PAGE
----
The predominance of limestone subsoil at Jerzu means that the vines have to live with scarce water that drains away underground. This drainage carves out great cavern systems for spectacular spelunking. On the outskirts of nearby Ulassai, the Grotta di Su Marmuri (www.grottasumarmuri.it) is open April through October for €10 guided tours. The journey takes about 90 minutes, including the time to climb a steep 100 meters up the mountain to the mouth of the cave. The descent of about 50 meters into the main chambers is much easier. Formed by water erosion during the Jurassic period, the cave system consists of several high-vaulted rooms with marvelously abstract stalactite and stalagmite formations.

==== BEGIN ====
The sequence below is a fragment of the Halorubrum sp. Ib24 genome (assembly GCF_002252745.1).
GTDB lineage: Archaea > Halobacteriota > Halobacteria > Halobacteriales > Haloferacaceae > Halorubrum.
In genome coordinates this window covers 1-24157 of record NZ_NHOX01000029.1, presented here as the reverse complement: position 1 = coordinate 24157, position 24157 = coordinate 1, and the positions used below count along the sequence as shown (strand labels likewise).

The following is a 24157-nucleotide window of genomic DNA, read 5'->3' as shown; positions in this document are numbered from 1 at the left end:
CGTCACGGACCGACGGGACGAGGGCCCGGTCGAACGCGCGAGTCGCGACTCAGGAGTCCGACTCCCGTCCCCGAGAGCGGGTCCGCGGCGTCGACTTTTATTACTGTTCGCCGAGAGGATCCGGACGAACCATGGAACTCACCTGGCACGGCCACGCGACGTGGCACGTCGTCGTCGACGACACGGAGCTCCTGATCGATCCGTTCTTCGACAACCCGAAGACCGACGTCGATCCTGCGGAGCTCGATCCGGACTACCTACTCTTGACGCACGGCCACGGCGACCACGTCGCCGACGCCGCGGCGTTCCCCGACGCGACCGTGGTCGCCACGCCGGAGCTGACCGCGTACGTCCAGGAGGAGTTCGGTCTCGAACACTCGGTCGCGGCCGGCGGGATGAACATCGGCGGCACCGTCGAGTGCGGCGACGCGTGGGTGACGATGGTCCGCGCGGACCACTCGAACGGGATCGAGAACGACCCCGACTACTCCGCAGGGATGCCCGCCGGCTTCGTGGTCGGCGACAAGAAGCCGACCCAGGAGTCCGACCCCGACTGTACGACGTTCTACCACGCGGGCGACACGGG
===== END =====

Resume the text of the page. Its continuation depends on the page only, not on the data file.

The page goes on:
Antichi Poderi Jerzu

Antichi Poderi winesThe limestone basin has been known for a thousand years or more as a good place to grow grapes. Records from A.D. 1103 show the people of Jerzu paying tribute to the papal legate in wine rather than gold. Eighteen owners of the oldest vineyards launched the Vitivinicola Antichi Poderi Jerzu wine-grower’s cooperative in 1950. (“Antichi poderi” translates as “ancient estates” or “ancient parcels.”) Now boasting 430 members, this powerhouse cooperative also carries out extensive historical and technical research on Jerzu winemaking.